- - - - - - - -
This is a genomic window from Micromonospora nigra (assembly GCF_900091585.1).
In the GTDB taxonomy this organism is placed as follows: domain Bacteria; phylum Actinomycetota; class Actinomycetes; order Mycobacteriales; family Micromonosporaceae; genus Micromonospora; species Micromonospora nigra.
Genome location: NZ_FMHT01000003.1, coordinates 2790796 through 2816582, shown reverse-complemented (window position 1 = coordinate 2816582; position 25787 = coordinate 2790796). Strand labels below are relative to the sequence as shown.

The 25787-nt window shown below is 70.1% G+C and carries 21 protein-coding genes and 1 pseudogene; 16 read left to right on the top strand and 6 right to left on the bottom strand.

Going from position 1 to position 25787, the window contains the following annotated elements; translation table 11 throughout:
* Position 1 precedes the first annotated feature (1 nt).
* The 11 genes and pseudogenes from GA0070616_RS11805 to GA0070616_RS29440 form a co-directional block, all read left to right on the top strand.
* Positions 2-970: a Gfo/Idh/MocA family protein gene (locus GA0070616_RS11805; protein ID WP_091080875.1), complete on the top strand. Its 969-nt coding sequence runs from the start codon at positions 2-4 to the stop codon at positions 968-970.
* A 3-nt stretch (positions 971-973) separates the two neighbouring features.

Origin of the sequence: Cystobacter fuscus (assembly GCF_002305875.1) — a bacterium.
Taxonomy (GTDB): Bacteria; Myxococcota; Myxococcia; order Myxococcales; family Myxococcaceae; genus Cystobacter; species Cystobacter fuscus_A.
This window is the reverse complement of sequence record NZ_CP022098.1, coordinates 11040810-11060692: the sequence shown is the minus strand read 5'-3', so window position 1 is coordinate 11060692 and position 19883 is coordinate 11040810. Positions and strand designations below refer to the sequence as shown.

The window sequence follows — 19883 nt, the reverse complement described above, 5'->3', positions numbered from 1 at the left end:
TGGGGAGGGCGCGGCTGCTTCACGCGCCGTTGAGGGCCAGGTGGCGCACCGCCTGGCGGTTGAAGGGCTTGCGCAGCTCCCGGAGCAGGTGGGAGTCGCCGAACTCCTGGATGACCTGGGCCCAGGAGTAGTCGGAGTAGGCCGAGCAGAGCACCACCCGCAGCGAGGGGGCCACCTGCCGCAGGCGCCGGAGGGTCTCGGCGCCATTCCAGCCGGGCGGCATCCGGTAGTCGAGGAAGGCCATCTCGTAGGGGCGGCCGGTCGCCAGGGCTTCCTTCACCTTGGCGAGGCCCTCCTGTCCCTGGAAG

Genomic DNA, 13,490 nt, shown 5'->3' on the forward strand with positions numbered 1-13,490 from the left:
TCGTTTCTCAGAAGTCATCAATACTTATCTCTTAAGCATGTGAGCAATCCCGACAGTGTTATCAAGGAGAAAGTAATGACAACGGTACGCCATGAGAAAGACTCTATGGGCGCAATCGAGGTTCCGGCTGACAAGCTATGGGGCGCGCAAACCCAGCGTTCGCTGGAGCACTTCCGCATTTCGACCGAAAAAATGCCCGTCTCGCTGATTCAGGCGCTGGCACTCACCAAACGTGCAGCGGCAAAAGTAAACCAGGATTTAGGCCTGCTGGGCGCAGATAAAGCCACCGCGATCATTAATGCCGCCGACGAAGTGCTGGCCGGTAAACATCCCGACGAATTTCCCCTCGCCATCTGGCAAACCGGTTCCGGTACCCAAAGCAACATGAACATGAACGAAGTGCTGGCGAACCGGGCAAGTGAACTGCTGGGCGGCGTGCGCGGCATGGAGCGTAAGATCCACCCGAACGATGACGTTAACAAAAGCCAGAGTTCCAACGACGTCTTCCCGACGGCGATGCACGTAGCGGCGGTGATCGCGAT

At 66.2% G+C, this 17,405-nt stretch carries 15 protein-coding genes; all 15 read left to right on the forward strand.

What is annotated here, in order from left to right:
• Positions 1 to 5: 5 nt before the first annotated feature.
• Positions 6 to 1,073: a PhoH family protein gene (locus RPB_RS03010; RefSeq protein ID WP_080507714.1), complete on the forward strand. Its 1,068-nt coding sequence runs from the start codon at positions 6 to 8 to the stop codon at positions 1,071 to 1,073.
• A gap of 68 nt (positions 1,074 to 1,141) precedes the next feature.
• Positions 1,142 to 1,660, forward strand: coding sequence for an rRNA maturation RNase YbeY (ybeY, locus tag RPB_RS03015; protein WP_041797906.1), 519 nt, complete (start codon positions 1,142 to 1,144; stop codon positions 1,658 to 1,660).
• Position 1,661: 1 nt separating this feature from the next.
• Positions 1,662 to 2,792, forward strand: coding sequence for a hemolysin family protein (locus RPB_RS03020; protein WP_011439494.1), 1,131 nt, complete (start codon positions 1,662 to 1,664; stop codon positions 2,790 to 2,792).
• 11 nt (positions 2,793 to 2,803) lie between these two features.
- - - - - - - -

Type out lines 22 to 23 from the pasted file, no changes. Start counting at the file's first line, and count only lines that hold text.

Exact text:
• Positions 1,142 to 1,660, forward strand: coding sequence for an rRNA maturation RNase YbeY (ybeY, locus tag RPB_RS03015; protein WP_041797906.1), 519 nt, complete (start codon positions 1,142 to 1,144; stop codon positions 1,658 to 1,660).
• Position 1,661: 1 nt separating this feature from the next.